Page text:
Man sentenced for killing student who vanished more than 25 years ago

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The man convicted of killing Kristin Smart, who vanished from a California college campus more than 25 years ago, has been sentenced to 25 years to life in prison.

Monterey County Superior Court Judge Jennifer O’Keefe rejected defence motions to toss out Paul Flores’ first-degree murder conviction, acquit him and order a new trial.

She said Flores had been “a cancer to society” and in addition to his prison term must register as a sex offender for life.

“You deserve to spend every day you have left behind bars,” Ms O’Keefe said, noting that Flores had “lived free in the community” for more than two decades and for his adult life had engaged in “predatory behaviour” against women.

Chris Lambert, documentary podcaster, sits in front of a poster of Kristin Smart with family members nearby hours after a jury found Paul Flores guilty of the 1996 murder of Cal Poly student Kristin Smart
Chris Lambert, documentary podcaster, sits in front of a poster of Kristin Smart with family members nearby after a jury found Paul Flores guilty of her murder (Laura Dickinson/The Tribune/AP)

Her remains have never been found, but she was declared legally dead in 2002.

Prosecutors maintained that Flores, now 46, killed Miss Smart during an attempted rape on May 25, 1996, in his dorm room at the university, where both were first year students.

He was the last person seen with Miss Smart as he walked her home from an off-campus party.

Paul Flores, left, appears in Monterey County Superior Court in Salinas, Calif., with defense attorney Robert Sanger and JT Camp, investigator for the San Luis Obispo District Attorney’s office, Friday, March 10, 2023. Flores, convicted of killing Kristin Smart who vanished from a California college campus more than 25 years earlier, was sentenced to 25 years to life in prison
Paul Flores, left, was sentenced to 25 years to life in prison for Miss Smart’s murder in 1996 (Laura Dickinson/The Tribune/AP)

The trial was held in Salinas, in Monterey County, about 110 miles north of San Luis Obispo, after the defence argued that the case’s notoriety prevented Flores and his father from receiving a fair trial in their own county.

At the sentencing on Friday, prosecutor Chris Peuvrelle asked the judge for the maximum sentence, called Flores a “true psychopath” and said he should never be released from prison.

Miss Smart’s father, siblings and other friends and relatives spoke at the hearing about the impact of her death on the family. Her brother, Matthew Smart, asked that Flores spend life in prison.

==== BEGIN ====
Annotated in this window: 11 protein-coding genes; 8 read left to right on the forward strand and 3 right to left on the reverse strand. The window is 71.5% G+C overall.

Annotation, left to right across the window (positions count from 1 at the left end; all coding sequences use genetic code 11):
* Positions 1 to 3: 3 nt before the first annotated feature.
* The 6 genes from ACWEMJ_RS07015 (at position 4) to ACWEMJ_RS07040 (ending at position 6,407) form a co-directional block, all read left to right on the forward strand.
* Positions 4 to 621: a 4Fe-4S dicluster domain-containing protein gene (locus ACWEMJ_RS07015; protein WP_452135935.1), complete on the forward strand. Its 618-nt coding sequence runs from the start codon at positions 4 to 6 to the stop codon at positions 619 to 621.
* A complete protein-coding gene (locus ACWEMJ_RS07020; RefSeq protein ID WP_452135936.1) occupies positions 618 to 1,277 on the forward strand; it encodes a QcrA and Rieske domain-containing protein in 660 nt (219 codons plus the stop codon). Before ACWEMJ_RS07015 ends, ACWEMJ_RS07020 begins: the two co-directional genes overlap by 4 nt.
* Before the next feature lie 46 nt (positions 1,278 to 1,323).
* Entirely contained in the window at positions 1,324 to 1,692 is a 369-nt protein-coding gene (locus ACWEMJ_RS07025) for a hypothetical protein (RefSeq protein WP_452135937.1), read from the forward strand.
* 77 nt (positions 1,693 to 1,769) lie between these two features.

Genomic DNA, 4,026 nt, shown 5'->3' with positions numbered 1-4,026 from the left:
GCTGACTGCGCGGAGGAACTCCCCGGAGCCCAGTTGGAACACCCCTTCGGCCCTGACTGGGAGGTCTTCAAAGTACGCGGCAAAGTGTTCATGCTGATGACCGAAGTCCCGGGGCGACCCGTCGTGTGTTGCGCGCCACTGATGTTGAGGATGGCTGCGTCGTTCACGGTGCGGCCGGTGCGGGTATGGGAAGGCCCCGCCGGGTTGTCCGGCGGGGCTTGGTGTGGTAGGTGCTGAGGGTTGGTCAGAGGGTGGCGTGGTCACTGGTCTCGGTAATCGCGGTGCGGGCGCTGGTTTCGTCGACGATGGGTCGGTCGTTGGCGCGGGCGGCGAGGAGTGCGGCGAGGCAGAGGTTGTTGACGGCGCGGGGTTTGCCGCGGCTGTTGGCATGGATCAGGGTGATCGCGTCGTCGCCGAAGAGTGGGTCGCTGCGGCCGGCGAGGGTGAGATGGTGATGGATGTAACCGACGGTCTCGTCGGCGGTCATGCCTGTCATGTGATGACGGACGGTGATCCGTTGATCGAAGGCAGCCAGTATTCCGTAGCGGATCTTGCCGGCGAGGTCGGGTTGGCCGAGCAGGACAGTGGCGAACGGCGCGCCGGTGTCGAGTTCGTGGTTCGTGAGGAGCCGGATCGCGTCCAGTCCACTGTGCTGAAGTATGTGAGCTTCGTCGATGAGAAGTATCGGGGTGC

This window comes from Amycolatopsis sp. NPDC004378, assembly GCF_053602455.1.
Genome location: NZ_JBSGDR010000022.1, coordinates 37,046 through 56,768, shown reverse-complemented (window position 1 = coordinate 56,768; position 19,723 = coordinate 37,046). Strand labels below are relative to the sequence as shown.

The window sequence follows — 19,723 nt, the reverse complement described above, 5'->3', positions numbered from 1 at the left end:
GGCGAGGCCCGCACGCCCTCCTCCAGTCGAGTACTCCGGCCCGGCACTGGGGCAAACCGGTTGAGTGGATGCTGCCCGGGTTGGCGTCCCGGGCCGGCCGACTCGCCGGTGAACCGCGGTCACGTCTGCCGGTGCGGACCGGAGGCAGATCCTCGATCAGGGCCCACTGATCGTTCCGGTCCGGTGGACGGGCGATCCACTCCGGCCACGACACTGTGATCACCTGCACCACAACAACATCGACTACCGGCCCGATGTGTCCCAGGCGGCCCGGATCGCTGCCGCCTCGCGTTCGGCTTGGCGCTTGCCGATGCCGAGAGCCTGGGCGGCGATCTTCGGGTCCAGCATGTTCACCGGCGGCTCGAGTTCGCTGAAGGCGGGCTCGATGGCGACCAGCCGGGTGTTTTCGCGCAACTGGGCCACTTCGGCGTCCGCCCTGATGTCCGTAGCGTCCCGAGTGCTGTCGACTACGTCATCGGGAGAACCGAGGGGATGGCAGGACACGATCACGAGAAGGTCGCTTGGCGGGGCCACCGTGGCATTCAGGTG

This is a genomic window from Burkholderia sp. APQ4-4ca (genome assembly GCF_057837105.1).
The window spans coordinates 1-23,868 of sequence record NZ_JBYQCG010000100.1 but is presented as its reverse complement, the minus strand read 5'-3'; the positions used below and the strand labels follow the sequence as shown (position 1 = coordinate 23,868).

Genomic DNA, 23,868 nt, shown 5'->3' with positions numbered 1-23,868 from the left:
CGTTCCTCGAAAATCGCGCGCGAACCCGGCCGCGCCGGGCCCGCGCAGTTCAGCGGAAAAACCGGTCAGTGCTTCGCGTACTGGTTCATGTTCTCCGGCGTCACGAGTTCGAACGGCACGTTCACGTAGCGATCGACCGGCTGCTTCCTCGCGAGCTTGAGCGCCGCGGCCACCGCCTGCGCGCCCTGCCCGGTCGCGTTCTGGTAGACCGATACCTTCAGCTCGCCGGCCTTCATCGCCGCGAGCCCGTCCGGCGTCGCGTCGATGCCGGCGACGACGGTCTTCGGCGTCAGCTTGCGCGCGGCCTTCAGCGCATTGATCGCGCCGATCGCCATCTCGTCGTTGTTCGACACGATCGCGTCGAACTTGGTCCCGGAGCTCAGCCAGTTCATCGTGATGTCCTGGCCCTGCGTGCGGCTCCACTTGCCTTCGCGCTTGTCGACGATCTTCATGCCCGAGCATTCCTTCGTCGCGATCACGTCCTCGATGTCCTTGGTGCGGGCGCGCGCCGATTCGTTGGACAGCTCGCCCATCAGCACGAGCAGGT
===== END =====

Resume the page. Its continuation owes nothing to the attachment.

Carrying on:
Stan Smart, father of Kristin Smart, gives a victim impact statement during sentencing for Paul Flores
Stan Smart, father of Kristin Smart, gives a victim impact statement during sentencing for Paul Flores (Laura Dickinson/The Tribune/AP)

San Luis Obispo County District Attorney Dan Dow said in a statement after the hearing that justice had been finally served.

“After nearly 27 years of unspeakable anguish, the Smart family has finally seen their daughter’s killer sentenced,” the statement said. “Their strength and determination serve as an inspiration to us all.”

A jury found Flores guilty in October. A separate jury acquitted Ruben Flores, 81, of being an accessory.

Flores had long been considered a suspect in the killing. He had a black eye when investigators interviewed him. He told them he got it playing basketball with friends, who denied his account.

Paul Flores listens during his murder trial in Monterey County Superior Court in Salinas, California, Monday, July 18, 2022.
Paul Flores had long been considered a suspect in the killing of Kristin Smart after she disappeared in 1996 (Daniel Dreifuss/Monterey County Weekly/AP)

Investigators conducted dozens of fruitless searches for Miss Smart’s body over two decades.

In the past two years they turned their attention to Ruben Flores’ home in the community of Arroyo Grande, about 12 miles south of California Polytechnic State.

Behind latticework beneath the deck of his large house on a dead end street, archaeologists working for police in March 2021 found a soil disturbance about the size of a casket and the presence of human blood, prosecutors said. The blood was too degraded to extract a DNA sample.

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